Fading Away Into the Grave of Nothingness
(The End Records)
Enslain Magazine Volume 2, Issue 1
Order Issue #8!  This review included.
Once you've started to believe that everything has been done before, Oathean pulls a couple tricks from their sleeves, ranging from Asian-folk influences to the lovely sound of violins overtop of brutally fast riffing. Keys are a prominent instrument on this release, whether creating a symphonic background, a pianic interlude, or the vibe of violins. Real violins may have given extra strength to the songs, but this sound is definitely what makes them so original.

The intro is delicate like an ominous little fairytale. Each of the next few songs is melodic death of the typical Scandinavian sort, entwined with lush backgrounds and intermittent violins. This is perhaps the most melodic thing I've ever heard come from Eastern Asia, this one being from South Korea. Without the presence of the keyboards, this would sound a lot more like fast, brutal death metal - the entire mood is softened because of it's influence. At times the synth/piano/violin sound a little forced, but I think it is also what makes this album stand out, and it's why The End saw something special in them.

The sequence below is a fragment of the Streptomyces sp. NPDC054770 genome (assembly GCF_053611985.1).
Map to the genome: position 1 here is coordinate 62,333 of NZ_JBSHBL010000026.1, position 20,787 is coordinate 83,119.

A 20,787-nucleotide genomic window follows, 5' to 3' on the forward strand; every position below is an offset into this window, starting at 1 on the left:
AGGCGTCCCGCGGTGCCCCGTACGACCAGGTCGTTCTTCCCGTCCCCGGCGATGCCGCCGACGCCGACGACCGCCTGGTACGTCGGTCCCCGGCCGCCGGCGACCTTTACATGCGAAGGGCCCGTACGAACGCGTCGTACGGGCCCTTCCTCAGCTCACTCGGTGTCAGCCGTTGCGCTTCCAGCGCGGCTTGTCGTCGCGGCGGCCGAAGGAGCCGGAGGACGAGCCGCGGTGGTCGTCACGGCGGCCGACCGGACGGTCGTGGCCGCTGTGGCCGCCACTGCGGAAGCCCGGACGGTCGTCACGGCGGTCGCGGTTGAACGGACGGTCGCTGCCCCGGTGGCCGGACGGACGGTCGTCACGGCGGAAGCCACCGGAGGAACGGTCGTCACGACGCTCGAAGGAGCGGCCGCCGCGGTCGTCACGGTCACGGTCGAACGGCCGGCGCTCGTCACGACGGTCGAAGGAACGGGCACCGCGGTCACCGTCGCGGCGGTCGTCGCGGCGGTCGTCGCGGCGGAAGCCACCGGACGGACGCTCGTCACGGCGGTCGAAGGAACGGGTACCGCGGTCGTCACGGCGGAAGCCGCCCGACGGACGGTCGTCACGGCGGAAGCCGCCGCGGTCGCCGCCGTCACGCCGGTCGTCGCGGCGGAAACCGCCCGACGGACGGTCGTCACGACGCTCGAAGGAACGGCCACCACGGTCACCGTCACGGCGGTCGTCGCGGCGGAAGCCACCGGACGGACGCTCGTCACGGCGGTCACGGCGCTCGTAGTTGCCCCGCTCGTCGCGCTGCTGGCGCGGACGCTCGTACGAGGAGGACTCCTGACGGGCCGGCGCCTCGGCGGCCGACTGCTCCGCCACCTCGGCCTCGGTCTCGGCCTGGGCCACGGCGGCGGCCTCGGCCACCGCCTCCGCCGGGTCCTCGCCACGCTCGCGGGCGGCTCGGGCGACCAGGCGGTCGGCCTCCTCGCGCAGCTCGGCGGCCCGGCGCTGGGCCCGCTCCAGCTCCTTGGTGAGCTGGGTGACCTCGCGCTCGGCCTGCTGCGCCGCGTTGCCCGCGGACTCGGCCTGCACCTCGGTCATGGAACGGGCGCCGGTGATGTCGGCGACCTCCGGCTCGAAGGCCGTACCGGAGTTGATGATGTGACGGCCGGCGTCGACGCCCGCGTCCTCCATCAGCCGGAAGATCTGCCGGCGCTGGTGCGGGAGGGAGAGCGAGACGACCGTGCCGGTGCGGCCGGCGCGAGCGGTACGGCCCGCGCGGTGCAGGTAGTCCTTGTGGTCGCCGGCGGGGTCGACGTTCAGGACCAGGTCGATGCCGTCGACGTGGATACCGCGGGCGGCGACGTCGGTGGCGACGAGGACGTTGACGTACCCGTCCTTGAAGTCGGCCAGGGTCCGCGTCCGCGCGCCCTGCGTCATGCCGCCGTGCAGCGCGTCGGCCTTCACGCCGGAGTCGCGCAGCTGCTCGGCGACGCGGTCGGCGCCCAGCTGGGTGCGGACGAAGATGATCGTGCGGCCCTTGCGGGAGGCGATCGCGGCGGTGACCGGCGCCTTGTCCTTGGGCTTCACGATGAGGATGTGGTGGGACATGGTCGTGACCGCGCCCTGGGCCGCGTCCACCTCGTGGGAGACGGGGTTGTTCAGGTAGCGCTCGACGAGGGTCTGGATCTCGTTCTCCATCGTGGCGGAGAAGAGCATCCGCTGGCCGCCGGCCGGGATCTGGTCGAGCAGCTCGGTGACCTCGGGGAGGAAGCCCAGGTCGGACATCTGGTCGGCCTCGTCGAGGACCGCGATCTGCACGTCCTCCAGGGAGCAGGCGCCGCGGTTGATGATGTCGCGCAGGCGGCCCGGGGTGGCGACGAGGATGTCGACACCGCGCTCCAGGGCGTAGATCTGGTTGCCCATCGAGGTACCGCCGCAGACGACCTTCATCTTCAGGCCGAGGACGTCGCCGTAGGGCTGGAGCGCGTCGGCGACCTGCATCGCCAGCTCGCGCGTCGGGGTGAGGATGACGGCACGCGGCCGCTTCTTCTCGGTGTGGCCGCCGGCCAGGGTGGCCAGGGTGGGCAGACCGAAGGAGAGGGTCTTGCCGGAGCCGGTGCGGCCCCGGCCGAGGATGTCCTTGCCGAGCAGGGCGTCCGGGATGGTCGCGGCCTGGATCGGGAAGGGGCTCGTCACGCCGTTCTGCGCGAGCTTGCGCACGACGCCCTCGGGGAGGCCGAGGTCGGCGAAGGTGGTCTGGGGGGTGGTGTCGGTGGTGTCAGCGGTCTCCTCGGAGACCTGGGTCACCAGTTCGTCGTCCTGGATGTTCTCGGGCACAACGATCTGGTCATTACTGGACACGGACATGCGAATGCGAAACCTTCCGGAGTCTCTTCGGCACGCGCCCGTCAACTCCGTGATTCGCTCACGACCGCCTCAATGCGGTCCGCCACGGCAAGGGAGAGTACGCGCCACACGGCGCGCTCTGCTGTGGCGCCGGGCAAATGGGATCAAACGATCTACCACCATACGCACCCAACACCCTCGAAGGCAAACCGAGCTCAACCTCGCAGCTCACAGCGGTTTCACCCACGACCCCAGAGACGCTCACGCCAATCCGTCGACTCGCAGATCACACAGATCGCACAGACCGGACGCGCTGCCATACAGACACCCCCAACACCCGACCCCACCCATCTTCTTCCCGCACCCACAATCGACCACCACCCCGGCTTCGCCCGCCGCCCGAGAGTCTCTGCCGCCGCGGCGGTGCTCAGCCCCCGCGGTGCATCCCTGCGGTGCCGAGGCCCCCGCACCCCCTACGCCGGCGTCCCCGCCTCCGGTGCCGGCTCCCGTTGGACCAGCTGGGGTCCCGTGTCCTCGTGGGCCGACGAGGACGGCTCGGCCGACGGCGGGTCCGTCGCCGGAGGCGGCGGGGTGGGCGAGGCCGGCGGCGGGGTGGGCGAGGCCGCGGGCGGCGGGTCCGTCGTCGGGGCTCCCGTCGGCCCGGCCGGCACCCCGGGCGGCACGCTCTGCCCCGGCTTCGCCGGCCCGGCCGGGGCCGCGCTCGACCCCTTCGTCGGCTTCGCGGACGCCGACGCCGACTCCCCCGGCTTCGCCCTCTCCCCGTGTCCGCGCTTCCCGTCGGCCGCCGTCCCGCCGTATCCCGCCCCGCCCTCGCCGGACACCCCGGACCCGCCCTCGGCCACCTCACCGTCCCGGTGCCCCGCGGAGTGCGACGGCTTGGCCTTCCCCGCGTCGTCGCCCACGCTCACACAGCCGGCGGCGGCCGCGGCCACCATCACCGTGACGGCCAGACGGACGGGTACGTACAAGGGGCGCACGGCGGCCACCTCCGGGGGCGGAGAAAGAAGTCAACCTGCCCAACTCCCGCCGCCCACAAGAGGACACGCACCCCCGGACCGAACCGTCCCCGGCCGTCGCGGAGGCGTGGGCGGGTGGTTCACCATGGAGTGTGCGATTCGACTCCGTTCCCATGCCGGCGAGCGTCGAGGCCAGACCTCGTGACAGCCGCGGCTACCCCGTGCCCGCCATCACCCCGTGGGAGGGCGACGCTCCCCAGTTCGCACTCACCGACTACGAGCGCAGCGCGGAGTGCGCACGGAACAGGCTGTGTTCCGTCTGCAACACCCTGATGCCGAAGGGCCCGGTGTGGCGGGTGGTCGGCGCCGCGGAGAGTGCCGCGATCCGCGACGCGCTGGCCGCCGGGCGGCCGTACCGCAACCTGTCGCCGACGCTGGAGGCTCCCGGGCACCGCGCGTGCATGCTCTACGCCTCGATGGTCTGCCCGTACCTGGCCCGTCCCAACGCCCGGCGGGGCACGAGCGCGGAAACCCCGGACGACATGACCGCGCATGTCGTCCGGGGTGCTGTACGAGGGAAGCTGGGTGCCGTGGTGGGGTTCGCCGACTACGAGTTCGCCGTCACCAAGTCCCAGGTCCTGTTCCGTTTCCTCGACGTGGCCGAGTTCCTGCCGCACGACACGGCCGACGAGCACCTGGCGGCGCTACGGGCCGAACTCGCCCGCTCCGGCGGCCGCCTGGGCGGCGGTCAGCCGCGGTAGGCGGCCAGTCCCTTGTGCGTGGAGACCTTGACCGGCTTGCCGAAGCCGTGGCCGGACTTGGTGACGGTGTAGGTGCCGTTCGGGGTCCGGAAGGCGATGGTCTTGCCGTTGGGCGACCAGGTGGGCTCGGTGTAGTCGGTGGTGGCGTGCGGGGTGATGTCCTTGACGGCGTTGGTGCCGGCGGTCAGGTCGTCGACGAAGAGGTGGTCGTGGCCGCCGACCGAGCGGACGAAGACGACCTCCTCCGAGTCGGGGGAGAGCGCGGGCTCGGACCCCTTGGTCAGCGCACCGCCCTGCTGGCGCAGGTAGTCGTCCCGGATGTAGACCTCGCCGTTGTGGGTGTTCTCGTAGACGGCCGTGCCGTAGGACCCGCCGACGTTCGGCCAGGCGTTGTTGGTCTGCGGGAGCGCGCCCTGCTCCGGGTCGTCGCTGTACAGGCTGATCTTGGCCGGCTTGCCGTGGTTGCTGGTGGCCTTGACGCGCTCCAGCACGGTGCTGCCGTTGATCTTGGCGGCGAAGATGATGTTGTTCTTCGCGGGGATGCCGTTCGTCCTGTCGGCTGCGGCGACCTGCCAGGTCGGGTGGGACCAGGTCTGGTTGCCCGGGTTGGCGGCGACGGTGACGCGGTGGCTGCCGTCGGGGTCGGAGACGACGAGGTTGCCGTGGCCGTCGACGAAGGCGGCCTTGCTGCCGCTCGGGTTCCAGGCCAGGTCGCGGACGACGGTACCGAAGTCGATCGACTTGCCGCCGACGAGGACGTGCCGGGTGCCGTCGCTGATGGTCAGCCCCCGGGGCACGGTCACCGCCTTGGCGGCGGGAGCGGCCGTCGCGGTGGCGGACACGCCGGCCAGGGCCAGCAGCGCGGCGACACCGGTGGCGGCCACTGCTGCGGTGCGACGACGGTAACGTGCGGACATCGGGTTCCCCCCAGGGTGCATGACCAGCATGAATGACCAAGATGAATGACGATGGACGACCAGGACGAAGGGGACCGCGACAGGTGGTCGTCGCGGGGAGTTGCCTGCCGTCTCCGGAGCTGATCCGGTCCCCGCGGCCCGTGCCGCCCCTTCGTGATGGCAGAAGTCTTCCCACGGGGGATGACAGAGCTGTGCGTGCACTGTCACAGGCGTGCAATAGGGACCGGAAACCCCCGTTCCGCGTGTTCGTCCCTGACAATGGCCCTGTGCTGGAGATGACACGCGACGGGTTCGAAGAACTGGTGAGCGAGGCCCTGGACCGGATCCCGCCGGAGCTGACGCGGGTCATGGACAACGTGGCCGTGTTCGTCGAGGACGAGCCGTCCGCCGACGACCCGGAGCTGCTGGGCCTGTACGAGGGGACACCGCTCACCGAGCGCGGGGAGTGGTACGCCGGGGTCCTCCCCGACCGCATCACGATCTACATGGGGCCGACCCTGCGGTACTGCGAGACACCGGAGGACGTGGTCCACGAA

"Fading Away…" is a very easy album to listen to, and it keeps your attention throughout. "Scent of Longing" for example, begins with female vocals sung in their native tongue, almost resembling a sad ending song you'd hear on a Lunar RPG - until it turns heavy. Oathean is one of those bands that really renews your appreciation in music and it's breadth, as it neglects to consider the conventions of the genre, and instead creates a masterful release combining beautiful elements that others would hesitate to incorporate. --
Lady Enslain